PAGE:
Blues dropping ObamaCare in much of TN

BlueCross BlueShield of Tennessee will not sell insurance plans on the Obamacare exchange in the state’s three largest metro areas next year, reports The Tennessean.

The insurer made “an extremely difficult but necessary decision” to leave the Nashville, Memphis and Knoxville markets as it tries to manage its number of members to hit a break-even point amid three years of losses, said Roy Vaughn, chief communications officer of BCBST.

“It’s not something we want to do but we believe we must look out for the health care and financial security for all the members that we serve,” Vaughn said in an interview with The Tennessean.

(The Times-Free Press reports the total of 214,000 Tennesseans impacted is more than half of those enrolled through BCBS statewide.)

The company formally made the change to its 2017 plans in a Friday filing with the U.S. Department of Health and Human Services — roughly a month after it raised the possibility of scaling back. Earlier this summer, BCBST requested — and was granted — state approval for an average 62-percent premium increase. The rate hike is still pending federal approval.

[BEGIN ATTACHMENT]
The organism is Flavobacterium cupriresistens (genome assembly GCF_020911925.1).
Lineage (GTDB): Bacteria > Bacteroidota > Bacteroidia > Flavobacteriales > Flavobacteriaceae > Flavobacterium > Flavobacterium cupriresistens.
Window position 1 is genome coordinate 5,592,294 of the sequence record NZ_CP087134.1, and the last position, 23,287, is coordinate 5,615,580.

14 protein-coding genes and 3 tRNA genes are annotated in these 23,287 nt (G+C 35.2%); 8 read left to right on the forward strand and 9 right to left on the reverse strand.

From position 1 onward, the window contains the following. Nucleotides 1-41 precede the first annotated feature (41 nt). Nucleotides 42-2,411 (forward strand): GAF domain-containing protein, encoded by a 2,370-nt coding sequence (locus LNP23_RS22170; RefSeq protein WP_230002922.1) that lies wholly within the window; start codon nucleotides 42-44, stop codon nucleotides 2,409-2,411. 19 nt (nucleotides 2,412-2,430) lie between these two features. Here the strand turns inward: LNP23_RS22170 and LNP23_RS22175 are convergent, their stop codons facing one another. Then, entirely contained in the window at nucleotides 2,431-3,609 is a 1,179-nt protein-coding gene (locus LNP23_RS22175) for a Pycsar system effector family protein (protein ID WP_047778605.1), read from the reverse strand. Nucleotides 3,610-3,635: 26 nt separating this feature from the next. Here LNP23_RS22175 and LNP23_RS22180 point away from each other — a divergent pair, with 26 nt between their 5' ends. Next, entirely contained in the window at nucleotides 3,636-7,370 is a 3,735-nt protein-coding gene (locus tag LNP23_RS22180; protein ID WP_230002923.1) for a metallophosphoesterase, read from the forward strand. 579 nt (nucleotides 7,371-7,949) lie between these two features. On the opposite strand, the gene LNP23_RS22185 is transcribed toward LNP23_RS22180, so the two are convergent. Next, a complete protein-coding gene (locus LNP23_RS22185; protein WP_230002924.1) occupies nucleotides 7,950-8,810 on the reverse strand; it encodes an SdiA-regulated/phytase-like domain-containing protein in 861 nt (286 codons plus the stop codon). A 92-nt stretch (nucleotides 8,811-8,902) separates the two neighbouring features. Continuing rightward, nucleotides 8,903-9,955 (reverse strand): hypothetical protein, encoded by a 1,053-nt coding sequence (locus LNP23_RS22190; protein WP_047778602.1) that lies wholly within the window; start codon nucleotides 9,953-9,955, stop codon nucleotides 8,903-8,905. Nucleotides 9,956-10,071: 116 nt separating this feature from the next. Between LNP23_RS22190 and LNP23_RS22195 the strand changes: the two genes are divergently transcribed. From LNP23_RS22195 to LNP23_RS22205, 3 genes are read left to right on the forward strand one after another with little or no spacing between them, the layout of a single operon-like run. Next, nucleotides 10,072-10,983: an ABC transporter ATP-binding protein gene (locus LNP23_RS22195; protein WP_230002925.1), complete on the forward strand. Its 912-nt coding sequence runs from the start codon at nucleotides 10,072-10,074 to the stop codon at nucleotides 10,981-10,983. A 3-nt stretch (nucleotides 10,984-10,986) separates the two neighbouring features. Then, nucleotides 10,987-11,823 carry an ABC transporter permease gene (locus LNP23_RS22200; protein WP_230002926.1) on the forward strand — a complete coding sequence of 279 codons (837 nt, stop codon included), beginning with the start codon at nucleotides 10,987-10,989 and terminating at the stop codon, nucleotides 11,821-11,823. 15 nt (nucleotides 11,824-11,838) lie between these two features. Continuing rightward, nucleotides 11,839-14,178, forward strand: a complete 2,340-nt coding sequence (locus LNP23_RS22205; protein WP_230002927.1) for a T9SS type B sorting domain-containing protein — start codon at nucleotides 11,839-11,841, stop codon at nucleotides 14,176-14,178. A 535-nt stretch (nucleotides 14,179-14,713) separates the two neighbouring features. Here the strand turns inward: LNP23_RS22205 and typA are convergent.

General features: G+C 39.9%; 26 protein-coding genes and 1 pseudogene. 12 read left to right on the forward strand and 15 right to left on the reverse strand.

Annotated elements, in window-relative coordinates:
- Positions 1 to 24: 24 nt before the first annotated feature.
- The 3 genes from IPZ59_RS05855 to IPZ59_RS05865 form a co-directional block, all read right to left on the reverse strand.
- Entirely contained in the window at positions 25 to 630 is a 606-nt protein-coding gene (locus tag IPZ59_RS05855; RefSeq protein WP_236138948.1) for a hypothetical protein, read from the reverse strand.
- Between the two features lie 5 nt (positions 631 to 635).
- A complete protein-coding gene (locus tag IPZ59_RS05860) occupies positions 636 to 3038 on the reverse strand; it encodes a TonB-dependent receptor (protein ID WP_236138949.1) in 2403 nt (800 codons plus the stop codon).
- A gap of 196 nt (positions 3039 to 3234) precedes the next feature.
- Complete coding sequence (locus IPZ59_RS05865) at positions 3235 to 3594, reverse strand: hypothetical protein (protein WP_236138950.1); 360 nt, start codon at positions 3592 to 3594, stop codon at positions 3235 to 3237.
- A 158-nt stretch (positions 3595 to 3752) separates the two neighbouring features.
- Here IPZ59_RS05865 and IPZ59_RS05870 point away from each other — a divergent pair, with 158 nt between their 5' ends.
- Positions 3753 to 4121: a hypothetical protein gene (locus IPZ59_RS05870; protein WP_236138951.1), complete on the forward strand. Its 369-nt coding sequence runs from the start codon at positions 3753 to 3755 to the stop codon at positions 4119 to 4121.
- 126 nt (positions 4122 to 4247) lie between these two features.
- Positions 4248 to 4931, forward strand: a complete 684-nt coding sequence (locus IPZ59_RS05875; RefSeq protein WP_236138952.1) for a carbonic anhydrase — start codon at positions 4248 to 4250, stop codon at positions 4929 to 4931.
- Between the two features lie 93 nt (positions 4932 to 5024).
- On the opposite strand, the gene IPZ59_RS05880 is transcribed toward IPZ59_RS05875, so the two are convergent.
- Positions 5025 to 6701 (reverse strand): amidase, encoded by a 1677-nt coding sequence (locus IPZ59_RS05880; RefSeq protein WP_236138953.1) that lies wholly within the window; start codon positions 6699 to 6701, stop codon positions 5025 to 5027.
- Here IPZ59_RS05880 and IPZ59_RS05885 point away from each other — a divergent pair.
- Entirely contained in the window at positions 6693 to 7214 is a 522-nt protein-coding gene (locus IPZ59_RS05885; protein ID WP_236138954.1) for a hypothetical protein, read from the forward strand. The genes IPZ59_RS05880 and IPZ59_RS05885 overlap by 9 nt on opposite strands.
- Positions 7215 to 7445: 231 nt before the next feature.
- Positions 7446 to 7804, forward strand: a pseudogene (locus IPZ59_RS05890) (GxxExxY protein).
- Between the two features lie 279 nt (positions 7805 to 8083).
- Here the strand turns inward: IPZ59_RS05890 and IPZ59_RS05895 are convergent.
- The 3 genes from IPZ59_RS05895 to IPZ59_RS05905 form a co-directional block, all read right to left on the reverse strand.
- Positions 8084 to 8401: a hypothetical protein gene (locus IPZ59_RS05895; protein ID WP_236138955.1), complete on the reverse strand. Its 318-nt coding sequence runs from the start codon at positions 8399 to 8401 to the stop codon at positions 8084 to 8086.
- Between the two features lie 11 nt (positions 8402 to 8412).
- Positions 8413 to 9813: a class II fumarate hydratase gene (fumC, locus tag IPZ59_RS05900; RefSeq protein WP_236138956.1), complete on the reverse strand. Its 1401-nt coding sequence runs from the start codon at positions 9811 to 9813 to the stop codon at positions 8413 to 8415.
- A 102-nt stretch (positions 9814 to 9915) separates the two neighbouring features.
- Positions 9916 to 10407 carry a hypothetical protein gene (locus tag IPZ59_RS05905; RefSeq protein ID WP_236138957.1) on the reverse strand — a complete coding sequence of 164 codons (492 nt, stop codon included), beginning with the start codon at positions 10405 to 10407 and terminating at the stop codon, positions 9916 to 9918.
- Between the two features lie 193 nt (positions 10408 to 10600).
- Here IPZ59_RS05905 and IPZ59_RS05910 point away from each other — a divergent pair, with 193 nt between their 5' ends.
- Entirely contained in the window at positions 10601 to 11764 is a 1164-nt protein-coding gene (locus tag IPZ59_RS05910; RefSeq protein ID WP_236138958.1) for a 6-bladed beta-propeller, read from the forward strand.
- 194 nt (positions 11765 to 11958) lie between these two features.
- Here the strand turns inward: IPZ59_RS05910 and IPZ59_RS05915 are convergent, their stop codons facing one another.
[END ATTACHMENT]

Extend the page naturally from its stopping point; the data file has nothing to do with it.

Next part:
By the end of 2016, BCBST anticipates losses from three years selling on the exchange established by the Affordable Care Act will approach $500 million.

…The Chattanooga-based insurer, which was the only insurer that originally planned to sell statewide, expects to shed about 112,000 people from its rolls under the change and keep about 80,000 primarily in rural areas. Shoppers in the three metro areas will not be able to buy either on-exchange plans, where tax credits may be used, or off-exchange plans, which are not eligible for tax credits.

The decision will reshape open enrollment, which begins Nov. 1, for people who buy individual plans in the state’s three largest markets — and where Cigna or Humana, or both, are expected to sell plans. According to BCBST, 52,000 people in Nashville, 31,000 in Knoxville, and 29,000 in Memphis, will have to look to another insurer for coverage in 2017.

Vaughn said the structure of its 2017 footprint was designed to make sure there was at least one insurer in every part of the state. The 95 counties are divided among eight regions. In 2016, BCBST and UnitedHealthcare were the only two insurers to sell statewide.

BCBST’s decision increases the number of counties in which people may choose from a single company to 73 counties — up from 57.

(Note: A BCBS map showing county coverage in 2017 is HERE.)